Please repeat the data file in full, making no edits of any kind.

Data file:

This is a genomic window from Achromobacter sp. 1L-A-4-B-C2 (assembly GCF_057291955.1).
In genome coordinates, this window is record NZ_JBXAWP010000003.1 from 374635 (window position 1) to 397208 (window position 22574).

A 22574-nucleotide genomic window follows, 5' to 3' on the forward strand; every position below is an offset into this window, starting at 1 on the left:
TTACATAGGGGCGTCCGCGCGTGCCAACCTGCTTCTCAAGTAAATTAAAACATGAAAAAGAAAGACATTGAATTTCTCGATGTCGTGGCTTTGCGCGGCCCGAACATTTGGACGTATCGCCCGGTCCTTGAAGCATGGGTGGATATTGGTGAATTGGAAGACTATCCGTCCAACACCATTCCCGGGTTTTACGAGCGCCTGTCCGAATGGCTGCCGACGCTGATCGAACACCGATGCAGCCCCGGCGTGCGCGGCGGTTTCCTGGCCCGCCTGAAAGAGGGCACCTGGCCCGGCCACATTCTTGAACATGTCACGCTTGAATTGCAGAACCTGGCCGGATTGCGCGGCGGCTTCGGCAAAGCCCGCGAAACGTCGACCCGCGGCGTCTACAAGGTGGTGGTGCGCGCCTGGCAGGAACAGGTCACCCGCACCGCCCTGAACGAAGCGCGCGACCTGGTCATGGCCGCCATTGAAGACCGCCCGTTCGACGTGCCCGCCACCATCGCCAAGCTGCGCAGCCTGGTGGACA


This is a genomic window from Achromobacter sp. 1L-A-4-B-C2 (assembly GCF_057291955.1).
In genome coordinates, this window is record NZ_JBXAWP010000003.1 from 374635 (window position 1) to 397208 (window position 22574).

A 22574-nucleotide genomic window follows, 5' to 3' on the forward strand; every position below is an offset into this window, starting at 1 on the left:
TTACATAGGGGCGTCCGCGCGTGCCAACCTGCTTCTCAAGTAAATTAAAACATGAAAAAGAAAGACATTGAATTTCTCGATGTCGTGGCTTTGCGCGGCCCGAACATTTGGACGTATCGCCCGGTCCTTGAAGCATGGGTGGATATTGGTGAATTGGAAGACTATCCGTCCAACACCATTCCCGGGTTTTACGAGCGCCTGTCCGAATGGCTGCCGACGCTGATCGAACACCGATGCAGCCCCGGCGTGCGCGGCGGTTTCCTGGCCCGCCTGAAAGAGGGCACCTGGCCCGGCCACATTCTTGAACATGTCACGCTTGAATTGCAGAACCTGGCCGGATTGCGCGGCGGCTTCGGCAAAGCCCGCGAAACGTCGACCCGCGGCGTCTACAAGGTGGTGGTGCGCGCCTGGCAGGAACAGGTCACCCGCACCGCCCTGAACGAAGCGCGCGACCTGGTCATGGCCGCCATTGAAGACCGCCCGTTCGACGTGCCCGCCACCATCGCCAAGCTGCGCAGCCTGGTGGACA